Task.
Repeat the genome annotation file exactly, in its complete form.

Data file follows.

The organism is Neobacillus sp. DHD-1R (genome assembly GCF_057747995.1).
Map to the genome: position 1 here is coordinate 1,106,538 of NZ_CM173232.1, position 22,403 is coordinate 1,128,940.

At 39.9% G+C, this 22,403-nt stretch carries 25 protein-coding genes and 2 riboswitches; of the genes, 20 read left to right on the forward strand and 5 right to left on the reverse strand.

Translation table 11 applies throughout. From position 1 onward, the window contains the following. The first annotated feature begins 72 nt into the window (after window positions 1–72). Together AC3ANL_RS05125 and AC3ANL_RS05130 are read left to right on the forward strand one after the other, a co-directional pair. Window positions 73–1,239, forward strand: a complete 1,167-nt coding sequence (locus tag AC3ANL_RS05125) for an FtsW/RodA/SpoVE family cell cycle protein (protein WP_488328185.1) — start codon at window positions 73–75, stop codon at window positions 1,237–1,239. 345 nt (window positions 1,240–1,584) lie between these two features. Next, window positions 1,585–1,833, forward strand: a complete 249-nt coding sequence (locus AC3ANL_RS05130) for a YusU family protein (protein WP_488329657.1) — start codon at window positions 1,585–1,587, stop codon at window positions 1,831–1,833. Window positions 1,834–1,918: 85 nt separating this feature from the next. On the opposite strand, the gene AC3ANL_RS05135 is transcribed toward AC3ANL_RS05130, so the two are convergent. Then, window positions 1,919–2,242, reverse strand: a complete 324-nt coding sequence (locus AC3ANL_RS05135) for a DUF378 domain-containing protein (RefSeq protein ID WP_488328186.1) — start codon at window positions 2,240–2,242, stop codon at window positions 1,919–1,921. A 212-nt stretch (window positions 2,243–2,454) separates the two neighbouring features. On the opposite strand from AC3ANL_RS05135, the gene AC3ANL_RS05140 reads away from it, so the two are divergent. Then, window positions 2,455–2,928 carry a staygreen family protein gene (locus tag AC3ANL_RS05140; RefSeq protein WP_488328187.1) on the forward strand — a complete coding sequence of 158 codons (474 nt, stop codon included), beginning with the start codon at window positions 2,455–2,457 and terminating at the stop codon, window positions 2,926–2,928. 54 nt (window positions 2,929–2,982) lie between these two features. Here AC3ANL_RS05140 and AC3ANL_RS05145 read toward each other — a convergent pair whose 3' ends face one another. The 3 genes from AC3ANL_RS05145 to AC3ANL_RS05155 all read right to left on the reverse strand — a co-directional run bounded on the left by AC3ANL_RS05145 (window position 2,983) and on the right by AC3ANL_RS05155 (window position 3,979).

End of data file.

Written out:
The organism is Neobacillus sp. DHD-1R (genome assembly GCF_057747995.1).
Map to the genome: position 1 here is coordinate 1,106,538 of NZ_CM173232.1, position 22,403 is coordinate 1,128,940.

At 39.9% G+C, this 22,403-nt stretch carries 25 protein-coding genes and 2 riboswitches; of the genes, 20 read left to right on the forward strand and 5 right to left on the reverse strand.

Translation table 11 applies throughout. From position 1 onward, the window contains the following. The first annotated feature begins 72 nt into the window (after window positions 1–72). Together AC3ANL_RS05125 and AC3ANL_RS05130 are read left to right on the forward strand one after the other, a co-directional pair. Window positions 73–1,239, forward strand: a complete 1,167-nt coding sequence (locus tag AC3ANL_RS05125) for an FtsW/RodA/SpoVE family cell cycle protein (protein WP_488328185.1) — start codon at window positions 73–75, stop codon at window positions 1,237–1,239. 345 nt (window positions 1,240–1,584) lie between these two features. Next, window positions 1,585–1,833, forward strand: a complete 249-nt coding sequence (locus AC3ANL_RS05130) for a YusU family protein (protein WP_488329657.1) — start codon at window positions 1,585–1,587, stop codon at window positions 1,831–1,833. Window positions 1,834–1,918: 85 nt separating this feature from the next. On the opposite strand, the gene AC3ANL_RS05135 is transcribed toward AC3ANL_RS05130, so the two are convergent. Then, window positions 1,919–2,242, reverse strand: a complete 324-nt coding sequence (locus AC3ANL_RS05135) for a DUF378 domain-containing protein (RefSeq protein ID WP_488328186.1) — start codon at window positions 2,240–2,242, stop codon at window positions 1,919–1,921. A 212-nt stretch (window positions 2,243–2,454) separates the two neighbouring features. On the opposite strand from AC3ANL_RS05135, the gene AC3ANL_RS05140 reads away from it, so the two are divergent. Then, window positions 2,455–2,928 carry a staygreen family protein gene (locus tag AC3ANL_RS05140; RefSeq protein WP_488328187.1) on the forward strand — a complete coding sequence of 158 codons (474 nt, stop codon included), beginning with the start codon at window positions 2,455–2,457 and terminating at the stop codon, window positions 2,926–2,928. 54 nt (window positions 2,929–2,982) lie between these two features. Here AC3ANL_RS05140 and AC3ANL_RS05145 read toward each other — a convergent pair whose 3' ends face one another. The 3 genes from AC3ANL_RS05145 to AC3ANL_RS05155 all read right to left on the reverse strand — a co-directional run bounded on the left by AC3ANL_RS05145 (window position 2,983) and on the right by AC3ANL_RS05155 (window position 3,979).